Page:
Judgment reversed and cause remanded.
I respectfully dissent from the majority's disposition of this appeal reversing the denial of postconviction relief. I would affirm the trial court's action on res judicata grounds. The majority points out that the trial court apparently failed to review the July 7, 1994 sentencing transcript upon which plaintiff's claims for postconviction relief depended in part. However, whether or not the trial court reviewed the transcript of the July 7 sentencing hearing is immaterial because the doctrine of res judicata precluded the defendant from succeeding on postconviction relief. As stated by this court in State v. Thompson (Nov. 21, 1996), Cuyahoga App. No. 70532, unreported, at 4, 1996 WL 673999:
“Defendant-appellant's remaining arguments set forth in the first assignment of error, i.e., whether the plea was knowing and voluntary, whether the indictment was improperly amended and the effective assistance of counsel claim, could have been raised at the appellate level on direct appeal or through a delayed appeal, neither of which defendant-appellant attempted. Accordingly, defendant-appellant's remaining claims are now barred by the doctrine of res judicata as the trial court properly determined. State v. McCullough, supra [78 Ohio App.3d 587, 605 N.E.2d 962]; State v. Phillips (1993), 88 Ohio App.3d 409, 623 N.E.2d 1345.”
It is plain that if the errors that defendant is now asserting occurred at the July 7 sentencing hearing, they are “not dehors the record and therefore should have been raised in a direct appeal not on post-conviction. * * * [P]ost-conviction petitions are not appropriate substitutes for direct appeals. State v. Nichols (1984), 11 Ohio St.3d 40, 42 [11 OBR 188, 189-190], 463 N.E.2d 375, 377.” State v. Burks (Nov. 13, 1997), Cuyahoga App. No. 71904, unreported, at 2, 1997 WL 711256.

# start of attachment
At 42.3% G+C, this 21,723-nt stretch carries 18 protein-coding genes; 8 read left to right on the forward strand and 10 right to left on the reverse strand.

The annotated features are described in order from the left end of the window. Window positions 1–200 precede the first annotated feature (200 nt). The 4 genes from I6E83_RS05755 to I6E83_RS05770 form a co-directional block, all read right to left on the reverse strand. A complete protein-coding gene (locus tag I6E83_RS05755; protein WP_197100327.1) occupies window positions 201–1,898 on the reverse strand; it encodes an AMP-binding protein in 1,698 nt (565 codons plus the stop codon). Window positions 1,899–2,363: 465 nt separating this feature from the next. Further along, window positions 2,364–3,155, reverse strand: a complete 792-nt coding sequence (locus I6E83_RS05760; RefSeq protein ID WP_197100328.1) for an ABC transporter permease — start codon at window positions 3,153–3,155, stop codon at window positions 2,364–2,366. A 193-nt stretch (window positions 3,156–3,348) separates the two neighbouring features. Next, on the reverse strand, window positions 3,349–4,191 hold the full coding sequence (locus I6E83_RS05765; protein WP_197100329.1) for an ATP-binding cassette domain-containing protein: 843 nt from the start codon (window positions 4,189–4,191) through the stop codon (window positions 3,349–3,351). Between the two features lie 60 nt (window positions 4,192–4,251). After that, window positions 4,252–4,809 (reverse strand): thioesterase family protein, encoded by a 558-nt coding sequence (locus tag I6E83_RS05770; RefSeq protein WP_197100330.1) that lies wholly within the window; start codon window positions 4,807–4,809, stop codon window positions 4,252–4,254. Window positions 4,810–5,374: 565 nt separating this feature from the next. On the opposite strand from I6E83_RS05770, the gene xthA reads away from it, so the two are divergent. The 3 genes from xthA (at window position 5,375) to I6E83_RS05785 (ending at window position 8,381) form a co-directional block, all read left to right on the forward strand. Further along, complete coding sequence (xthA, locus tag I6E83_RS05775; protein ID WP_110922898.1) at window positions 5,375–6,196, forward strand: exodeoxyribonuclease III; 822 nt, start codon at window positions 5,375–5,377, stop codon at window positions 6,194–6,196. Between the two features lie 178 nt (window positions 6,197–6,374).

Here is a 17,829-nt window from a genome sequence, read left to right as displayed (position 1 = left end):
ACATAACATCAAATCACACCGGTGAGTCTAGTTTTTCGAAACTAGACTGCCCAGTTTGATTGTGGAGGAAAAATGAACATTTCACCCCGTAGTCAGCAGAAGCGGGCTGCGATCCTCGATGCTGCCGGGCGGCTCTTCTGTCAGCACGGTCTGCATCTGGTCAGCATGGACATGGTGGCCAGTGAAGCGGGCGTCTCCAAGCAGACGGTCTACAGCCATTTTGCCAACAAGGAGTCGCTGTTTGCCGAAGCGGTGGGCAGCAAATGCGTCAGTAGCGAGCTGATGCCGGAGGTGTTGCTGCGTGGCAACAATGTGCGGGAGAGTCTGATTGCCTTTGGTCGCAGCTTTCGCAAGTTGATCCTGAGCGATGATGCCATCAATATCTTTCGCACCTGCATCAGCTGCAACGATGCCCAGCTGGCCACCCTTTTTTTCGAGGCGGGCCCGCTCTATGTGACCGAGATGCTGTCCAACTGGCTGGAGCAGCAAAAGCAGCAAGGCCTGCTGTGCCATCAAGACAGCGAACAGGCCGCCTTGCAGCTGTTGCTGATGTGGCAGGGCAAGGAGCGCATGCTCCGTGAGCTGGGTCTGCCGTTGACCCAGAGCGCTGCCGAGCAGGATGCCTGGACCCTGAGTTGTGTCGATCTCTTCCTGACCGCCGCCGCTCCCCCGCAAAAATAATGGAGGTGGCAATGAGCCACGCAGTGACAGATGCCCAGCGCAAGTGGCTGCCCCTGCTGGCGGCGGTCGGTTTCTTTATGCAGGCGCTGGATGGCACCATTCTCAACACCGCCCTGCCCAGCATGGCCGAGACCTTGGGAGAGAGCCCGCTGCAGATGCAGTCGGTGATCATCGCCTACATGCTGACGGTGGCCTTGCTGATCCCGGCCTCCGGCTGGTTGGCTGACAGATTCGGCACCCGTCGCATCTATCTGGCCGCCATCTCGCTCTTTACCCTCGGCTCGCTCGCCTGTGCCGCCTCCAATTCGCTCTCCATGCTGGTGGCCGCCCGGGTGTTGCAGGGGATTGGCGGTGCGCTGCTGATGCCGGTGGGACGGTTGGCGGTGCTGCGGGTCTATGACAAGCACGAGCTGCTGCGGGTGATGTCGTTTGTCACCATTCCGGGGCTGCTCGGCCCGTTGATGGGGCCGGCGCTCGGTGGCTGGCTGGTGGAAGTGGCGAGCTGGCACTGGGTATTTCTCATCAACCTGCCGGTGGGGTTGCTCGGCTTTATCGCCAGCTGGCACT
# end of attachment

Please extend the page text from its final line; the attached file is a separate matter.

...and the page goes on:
Although the trial court may, as the majority contends, have abused its discretion in failing to consider the July 7 transcript, it is of no consequence to the merit of the appeal. The postconviction motion was barred by res judicata whether or not the trial court reviewed the transcript because any deficiencies in the transcript could have been raised on direct appeal. I agree with the analysis of this court in State v. Broom (May 7, 1998), Cuyahoga App. No. 72581, unreported, 1998 WL 230425, where this court affirmed the trial court's dismissal of a petition for postconviction relief notwithstanding the trial court's failure to review a trial transcript. It is likewise true here. Nothing would be gained by a “remand for the sole purpose of having the court review matters that are facially barred by res judicata.” Id. at 14.
The majority attempts to distinguish the instant case from Broom on the grounds that the trial court here “did not find that the claims asserted by appellant were res judicata.” However, so long as the judgment of the trial court was correct, we are not at liberty to reverse simply because the trial court's rationale was incorrect. “[A] reviewing court is not authorized to reverse a correct judgment merely because erroneous reasons were assigned as the basis thereof.” State ex rel. Fattlar v. Boyle (1998), 83 Ohio St.3d 123, 125, 698 N.E.2d 987, 989. In other words, defendant has suffered no prejudice from the trial court's failure to review the July 7 transcript, as a review of it would only have produced the judgment that the postconviction petition was barred by res judicata. I would affirm the judgment of the trial court dismissing the postconviction petition without a hearing.
TIMOTHY E. McMONAGLE, Judge.
DYKE, J., concurs. PORTER, A.J., dissents.